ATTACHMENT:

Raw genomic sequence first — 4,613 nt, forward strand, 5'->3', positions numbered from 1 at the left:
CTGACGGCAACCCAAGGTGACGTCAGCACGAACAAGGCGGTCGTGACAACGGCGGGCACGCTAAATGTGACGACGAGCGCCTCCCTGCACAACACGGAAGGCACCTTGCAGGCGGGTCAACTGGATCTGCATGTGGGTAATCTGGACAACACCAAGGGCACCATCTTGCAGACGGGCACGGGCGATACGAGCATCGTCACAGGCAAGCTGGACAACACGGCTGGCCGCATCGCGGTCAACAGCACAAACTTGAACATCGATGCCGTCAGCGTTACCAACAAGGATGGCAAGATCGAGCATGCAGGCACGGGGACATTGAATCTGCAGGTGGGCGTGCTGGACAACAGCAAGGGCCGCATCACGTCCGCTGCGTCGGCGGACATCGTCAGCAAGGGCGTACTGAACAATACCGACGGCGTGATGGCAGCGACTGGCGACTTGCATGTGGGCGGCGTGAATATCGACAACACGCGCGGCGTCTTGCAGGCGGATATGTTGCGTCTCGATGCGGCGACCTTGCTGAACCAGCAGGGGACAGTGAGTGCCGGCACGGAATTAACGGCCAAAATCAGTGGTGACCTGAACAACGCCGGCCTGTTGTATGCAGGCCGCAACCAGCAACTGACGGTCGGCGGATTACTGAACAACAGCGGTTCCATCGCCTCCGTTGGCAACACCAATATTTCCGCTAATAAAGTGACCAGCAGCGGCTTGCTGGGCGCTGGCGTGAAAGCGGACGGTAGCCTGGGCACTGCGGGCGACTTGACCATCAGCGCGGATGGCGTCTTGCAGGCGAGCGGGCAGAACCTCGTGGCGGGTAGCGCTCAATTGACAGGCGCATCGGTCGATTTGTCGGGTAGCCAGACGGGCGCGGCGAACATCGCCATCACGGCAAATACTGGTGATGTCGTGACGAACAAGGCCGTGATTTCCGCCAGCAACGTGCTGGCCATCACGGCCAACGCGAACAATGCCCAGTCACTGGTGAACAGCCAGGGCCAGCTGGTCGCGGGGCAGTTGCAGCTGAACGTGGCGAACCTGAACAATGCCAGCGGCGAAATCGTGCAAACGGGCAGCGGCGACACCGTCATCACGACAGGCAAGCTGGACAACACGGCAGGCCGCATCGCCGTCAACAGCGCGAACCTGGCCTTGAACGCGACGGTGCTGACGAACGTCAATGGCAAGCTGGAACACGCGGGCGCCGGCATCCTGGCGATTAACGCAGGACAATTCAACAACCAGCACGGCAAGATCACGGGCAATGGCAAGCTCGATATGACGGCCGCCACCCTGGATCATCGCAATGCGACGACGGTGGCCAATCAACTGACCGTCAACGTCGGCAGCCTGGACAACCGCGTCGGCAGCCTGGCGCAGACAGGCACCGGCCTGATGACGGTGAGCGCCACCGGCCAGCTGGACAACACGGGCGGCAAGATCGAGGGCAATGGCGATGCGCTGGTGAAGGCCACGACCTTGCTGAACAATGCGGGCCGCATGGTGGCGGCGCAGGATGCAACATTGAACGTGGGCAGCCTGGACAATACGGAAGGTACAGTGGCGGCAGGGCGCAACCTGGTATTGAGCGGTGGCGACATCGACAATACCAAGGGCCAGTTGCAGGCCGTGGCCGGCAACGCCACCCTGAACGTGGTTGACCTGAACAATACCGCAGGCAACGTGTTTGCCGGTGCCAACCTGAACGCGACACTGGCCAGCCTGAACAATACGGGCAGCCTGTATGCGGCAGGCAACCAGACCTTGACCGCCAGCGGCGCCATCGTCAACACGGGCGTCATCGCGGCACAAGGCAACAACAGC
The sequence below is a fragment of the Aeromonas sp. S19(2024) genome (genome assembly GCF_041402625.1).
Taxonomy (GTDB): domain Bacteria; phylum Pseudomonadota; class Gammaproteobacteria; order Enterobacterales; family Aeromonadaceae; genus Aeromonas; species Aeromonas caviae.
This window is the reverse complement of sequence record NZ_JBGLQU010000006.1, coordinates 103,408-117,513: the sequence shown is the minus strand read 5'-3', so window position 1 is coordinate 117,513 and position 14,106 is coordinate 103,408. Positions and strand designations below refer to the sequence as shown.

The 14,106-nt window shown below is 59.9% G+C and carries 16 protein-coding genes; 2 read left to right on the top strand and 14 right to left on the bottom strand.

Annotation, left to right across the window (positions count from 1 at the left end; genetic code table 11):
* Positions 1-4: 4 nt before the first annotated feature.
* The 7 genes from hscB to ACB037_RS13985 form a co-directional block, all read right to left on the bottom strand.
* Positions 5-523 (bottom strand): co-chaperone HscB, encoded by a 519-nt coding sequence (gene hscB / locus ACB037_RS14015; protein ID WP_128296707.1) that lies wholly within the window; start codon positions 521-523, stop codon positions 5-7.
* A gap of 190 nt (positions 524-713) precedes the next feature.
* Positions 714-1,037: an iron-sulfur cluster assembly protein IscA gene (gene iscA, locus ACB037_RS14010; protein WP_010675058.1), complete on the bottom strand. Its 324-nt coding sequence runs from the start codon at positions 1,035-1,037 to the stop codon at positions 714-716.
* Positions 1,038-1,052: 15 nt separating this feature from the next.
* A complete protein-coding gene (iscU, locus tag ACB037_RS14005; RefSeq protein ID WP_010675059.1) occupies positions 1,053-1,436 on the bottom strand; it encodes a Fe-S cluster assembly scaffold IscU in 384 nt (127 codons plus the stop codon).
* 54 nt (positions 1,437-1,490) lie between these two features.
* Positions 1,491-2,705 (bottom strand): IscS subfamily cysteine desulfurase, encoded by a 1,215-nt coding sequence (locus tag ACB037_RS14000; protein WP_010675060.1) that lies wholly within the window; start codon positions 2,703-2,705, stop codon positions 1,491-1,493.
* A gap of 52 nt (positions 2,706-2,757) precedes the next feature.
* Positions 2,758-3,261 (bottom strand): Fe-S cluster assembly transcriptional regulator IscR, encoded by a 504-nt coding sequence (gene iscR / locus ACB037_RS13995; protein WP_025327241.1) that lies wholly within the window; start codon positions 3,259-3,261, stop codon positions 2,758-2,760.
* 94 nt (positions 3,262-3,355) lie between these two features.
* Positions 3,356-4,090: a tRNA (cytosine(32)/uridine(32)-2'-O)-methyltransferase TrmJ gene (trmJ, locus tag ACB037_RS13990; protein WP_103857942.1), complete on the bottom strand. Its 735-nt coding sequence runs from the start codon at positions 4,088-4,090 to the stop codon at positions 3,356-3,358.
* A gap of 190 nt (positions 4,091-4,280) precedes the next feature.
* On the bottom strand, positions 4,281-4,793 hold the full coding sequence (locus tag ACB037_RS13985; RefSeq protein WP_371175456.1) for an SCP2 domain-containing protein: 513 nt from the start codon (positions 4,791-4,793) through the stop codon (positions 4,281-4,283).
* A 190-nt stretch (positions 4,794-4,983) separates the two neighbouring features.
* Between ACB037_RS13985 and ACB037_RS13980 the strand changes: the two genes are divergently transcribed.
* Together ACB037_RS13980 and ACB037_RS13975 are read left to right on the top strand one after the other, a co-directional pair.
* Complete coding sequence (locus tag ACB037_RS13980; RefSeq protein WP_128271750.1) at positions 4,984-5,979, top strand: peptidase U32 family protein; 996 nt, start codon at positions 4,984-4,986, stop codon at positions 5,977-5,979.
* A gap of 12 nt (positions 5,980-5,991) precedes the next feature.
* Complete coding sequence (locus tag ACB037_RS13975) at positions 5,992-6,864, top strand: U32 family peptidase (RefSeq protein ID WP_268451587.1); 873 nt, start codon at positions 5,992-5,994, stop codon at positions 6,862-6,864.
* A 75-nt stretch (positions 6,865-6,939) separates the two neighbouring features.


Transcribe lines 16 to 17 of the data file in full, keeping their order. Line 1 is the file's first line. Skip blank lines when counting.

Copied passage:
* Positions 1,491-2,705 (bottom strand): IscS subfamily cysteine desulfurase, encoded by a 1,215-nt coding sequence (locus tag ACB037_RS14000; protein WP_010675060.1) that lies wholly within the window; start codon positions 2,703-2,705, stop codon positions 1,491-1,493.
* A gap of 52 nt (positions 2,706-2,757) precedes the next feature.